Americans have been trying to tell Washington for the past week that the “stimulus bill” is not the change they were asking for last November. Unfortunately, the President and Congress are not listening. The Senate is poised to pass a “stimulus” bill tomorrow that 62% of Americans flatly reject as “too much spending and too little tax cuts”. While the details of this plan have been debated to the point of exhaustion, including here in the Foundry, not enough people are debating the fundamental changes to the American way of life that will occur if this bill is passed. Even if the economy gets better overnight, we are still welcoming a new era of Government control over our lives.
Hello Welfare: The “stimulus” bill effectively ends welfare reform as we know it. In fact, the House version contains $264 billion (32%) in new means-tested welfare spending. This represents about $6,700 in new welfare spending for every poor person in the U.S. But this welfare spending is only the tip of the iceberg. The bill sets in motion another $523 billion in new welfare spending that is hidden by budgetary gimmicks. If the bill is enacted, the total 10-year extra welfare cost is likely to be $787 billion.
Goodbye Federalism: One thing that is certain, if this bill passes; it will fundamentally change the balance of power between the federal government and state governments. If a Governor has spent years balancing his state budget only to have the federal government now double certain state funds in time of “emergency”, they will never be able to restrain state spending again. Plus, it rewards fiscally irresponsible states with the tax dollars of Americans in states that have sound budgets; i.e. robbing Indiana to pay Illinois.
Spending does not suddenly become stimulating if it is funded by Washington instead of state governments. Either way, all spending “injected” into the economy must first be taxed or borrowed out of the economy. It is a zero-sum transfer that does not create any new demand, regardless of which level of government is doing the taxing, borrowing, or spending. In this case, the economic positive of states adding $200 billion to the economy will be negated by Washington first having to borrow $200 billion out of the economy.
Hello Government-Controlled Health Care: The experts at Heritage often refer to the “Tipping Point” of Health Care. We are getting dangerously close to the federal government controlling more of health care spending than the private sector. The President guaranteed this happening by expanding SCHIP last week. The “stimulus” bill will make it happen even faster. Government controlled health care has been on the liberal agenda for years, but the public’s negative response to it in 1992 derailed the plans. Now, we are witnessing a stealth attack at this issue, without public debate. Health care has fallen off the left’s agenda for the rest of 2009, because liberals have already scored two major victories without the public even noticing.
Veiled under this massive economic stimulus proposal are profoundly controversial and far-reaching health care provisions that would set the country on a path toward more fiscal irresponsibility, mounting unfunded entitlement liabilities, and less control of families over their personal health care decisions. If Congress wants to enact such provisions, it should do so not tagged on a fast-tracked stimulus bill but with a full and public debate so that the American people understand the impact of these health care decisions on their lives.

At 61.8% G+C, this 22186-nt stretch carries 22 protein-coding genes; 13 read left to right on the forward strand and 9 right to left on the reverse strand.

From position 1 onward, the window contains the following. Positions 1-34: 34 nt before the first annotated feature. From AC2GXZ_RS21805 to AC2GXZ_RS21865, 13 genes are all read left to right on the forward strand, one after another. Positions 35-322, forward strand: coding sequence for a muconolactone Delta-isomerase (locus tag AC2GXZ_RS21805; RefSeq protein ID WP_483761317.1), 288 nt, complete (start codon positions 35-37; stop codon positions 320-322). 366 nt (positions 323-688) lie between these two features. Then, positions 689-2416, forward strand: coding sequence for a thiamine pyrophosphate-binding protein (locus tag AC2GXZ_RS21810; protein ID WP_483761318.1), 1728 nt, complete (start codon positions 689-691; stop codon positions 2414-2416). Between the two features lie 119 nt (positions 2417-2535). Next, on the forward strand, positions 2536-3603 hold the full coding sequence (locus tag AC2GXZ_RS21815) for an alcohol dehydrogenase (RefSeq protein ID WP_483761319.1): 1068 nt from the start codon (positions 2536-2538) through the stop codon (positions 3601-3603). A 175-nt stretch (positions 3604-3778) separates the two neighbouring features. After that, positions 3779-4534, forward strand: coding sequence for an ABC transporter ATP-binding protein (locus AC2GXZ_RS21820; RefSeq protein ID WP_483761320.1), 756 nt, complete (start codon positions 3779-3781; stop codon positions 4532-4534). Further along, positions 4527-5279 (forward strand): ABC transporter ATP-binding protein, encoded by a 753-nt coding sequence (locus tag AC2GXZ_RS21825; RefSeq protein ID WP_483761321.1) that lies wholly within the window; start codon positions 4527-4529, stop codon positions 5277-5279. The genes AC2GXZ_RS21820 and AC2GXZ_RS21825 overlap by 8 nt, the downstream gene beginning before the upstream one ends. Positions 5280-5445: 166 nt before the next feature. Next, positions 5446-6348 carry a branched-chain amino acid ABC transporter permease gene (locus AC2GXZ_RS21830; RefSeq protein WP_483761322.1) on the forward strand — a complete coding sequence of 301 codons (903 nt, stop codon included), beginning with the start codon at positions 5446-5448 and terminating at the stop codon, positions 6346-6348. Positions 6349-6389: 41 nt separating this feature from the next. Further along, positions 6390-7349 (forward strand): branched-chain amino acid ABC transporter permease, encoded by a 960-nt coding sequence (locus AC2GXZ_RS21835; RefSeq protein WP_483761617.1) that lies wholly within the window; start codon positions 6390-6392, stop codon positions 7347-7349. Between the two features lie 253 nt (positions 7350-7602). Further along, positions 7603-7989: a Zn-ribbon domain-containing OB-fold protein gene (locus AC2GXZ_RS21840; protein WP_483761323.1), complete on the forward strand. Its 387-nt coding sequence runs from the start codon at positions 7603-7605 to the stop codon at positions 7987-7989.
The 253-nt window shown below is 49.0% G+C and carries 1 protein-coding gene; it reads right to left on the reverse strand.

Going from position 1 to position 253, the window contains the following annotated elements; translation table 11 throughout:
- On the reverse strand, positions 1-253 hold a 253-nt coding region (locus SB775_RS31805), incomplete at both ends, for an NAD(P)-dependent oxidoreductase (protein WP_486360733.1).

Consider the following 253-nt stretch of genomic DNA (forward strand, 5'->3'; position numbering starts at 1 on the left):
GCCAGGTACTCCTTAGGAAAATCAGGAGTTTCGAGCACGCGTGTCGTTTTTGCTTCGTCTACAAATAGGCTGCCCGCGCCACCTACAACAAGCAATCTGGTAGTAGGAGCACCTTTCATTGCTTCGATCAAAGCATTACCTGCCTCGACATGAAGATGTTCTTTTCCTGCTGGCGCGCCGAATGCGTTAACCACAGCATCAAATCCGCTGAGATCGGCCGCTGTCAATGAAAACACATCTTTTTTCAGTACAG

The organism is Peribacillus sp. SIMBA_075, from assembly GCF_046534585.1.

Goodbye Jobs: This bill highlights a tired Washington ideology that Congress can actually “create” jobs rather than stimulate their creation. This ideology can now be labeled as a habit. By focusing the relatively small jobs portion of the bill on infrastructure, the Congress assumes that these are the jobs that need filling. In fact, these are the jobs that Union bosses want Congress to create because they can drive up labor rates on these types of projects. But jobs are not easily transferable, which means that many of the now unemployed would not benefit from construction jobs. They would benefit from tax cuts that spur businesses to increases wages and hire more workers. Efforts to use infrastructure spending failed to lift the U.S. economy out of the Great Depression. Infrastructure projects are slow to implement, frequently starting after an economic recovery has already begun.
Hello Big Government: The House and Senate versions of the ‘stimulus’ bill will irreversibly make government bigger, and not surprisingly, it will double the size of the departments that should be looking to make cuts. The Senate ‘compromise’ actually increases the Energy Department’s take with little notice. Currently, the Department of Energy has a roughly $28 Billion annual budget. The ‘stimulus’ gives them a $40 Billion bonus, before Congress even starts debating their next budget, which will also surely increase.
Since the 1970s, federal per-student spending has more than tripled while student test scores and graduation rates have remained flat. Despite this, the House version of the ‘stimulus’ bill doubles the size of the Department of Education. These policy courses are irreversible, because it is unlikely that in one year or two, Congress will heroically vote to cut their budgets in half.
The Titanic: The debate over President Obama’s ‘stimulus’ plan has been relatively short and focused on spending. It is right to examine this spending. But we must also examine what our government will look like when the economy recovers, and considering the course we are on now, we should rename this bill, “The Titanic”.